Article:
Case study ( 6106 views as of September 21, 2018 )
Eileen, a 58-year-old female, complains of increased pain in the right knee over the last eight months. She has a history of pain in the right knee, which started last summer when she started walking in the evening with her husband to lose weight. She has given up walking regularly and now finds she is limping and having trouble going up and down stairs. Last week she saw her doctor to determine the cause of her knee pain. Her doctor ordered X-rays of the knee and told her she has advanced arthritis and will eventually need a knee replacement. The only advice she was given by the doctor was to lose weight. Eileen wants to avoid knee surgery, and she is thinking of paying privately for an MRI as her doctor says there is 'no indication' to have an MRI.
The rheumatologist advises her to confirm the correct diagnosis with standing X-rays. If standing X-rays show she has complete loss of the cartilage, also known as 'bone on bone', her doctor may be right about having advanced arthritis. It is important however, to rule out other causes of knee pain. More likely, she has either early to moderate osteoarthritis of one of the standing compartments of the knee, usually the medial or inner distal thigh. However, it is very common to have pain in the front of the knee, known as patellofemoral pain. It tends to come on when doing stairs (particularly down) or getting in and out of a chair. It also usually improves with quad strengthening exercises. A doctor might suggest a local physiotherapist that can help.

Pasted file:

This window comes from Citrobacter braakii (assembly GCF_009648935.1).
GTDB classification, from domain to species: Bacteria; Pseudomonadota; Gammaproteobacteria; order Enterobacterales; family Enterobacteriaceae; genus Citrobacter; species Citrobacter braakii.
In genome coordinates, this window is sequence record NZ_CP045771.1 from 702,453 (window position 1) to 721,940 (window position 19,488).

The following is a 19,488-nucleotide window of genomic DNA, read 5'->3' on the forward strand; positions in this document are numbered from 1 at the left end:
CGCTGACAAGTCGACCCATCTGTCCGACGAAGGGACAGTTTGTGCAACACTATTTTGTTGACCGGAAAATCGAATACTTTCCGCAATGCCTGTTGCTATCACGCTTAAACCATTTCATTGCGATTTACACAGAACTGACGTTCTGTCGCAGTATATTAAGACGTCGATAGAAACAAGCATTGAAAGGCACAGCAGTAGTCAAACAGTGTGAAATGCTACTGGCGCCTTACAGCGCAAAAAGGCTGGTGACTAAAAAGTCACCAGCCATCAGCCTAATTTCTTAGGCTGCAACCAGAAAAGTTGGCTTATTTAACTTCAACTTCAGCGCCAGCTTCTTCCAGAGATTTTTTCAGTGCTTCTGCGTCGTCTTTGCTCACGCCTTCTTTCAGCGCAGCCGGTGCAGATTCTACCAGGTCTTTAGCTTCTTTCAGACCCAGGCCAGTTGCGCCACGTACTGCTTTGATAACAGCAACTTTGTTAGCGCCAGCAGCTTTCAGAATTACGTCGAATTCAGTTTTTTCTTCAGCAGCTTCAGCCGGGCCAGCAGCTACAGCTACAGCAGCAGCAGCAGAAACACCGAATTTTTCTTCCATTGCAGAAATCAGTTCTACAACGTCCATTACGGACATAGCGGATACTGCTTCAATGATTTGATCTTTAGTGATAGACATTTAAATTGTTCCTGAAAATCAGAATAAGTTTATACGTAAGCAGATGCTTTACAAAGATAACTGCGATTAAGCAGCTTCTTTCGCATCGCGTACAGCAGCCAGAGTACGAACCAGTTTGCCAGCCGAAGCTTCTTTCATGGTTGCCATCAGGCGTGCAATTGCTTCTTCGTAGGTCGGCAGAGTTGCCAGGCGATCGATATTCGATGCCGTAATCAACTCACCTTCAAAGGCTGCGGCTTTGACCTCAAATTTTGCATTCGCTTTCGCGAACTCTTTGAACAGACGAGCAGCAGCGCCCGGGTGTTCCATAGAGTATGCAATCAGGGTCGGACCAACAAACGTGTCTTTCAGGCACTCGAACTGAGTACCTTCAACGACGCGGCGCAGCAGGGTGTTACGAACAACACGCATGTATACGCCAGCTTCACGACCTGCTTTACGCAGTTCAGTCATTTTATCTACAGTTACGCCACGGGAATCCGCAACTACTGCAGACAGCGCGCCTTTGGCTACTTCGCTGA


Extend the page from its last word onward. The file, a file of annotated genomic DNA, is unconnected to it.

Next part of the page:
Eileen's concerns include what medications should she take, and whether it is really that important to lose weight. The rheumatologist advises her that acetaminophen is usually the first line of medication. Her doctor might suggest this if there are no contraindications. Losing weight has many health advantages, but the doctor is right about the importance of weight reduction if she has arthritis of the knee. Even an extra 10-20 pounds can cause a force several times that weight across the joint because of the "lever effect". The lever effect explains why a small child can lift an adult on a teeter-totter. A combination of weight reduction and quad exercises may put off knee surgery for years.
Eileen may also wish to consult with a registered dietitian and/or exercise professional who can assist her with developing an appropriate exercise program and healthy eating plan to support her weight loss efforts, and avoid injuring her knee.Author: Dr. John Wade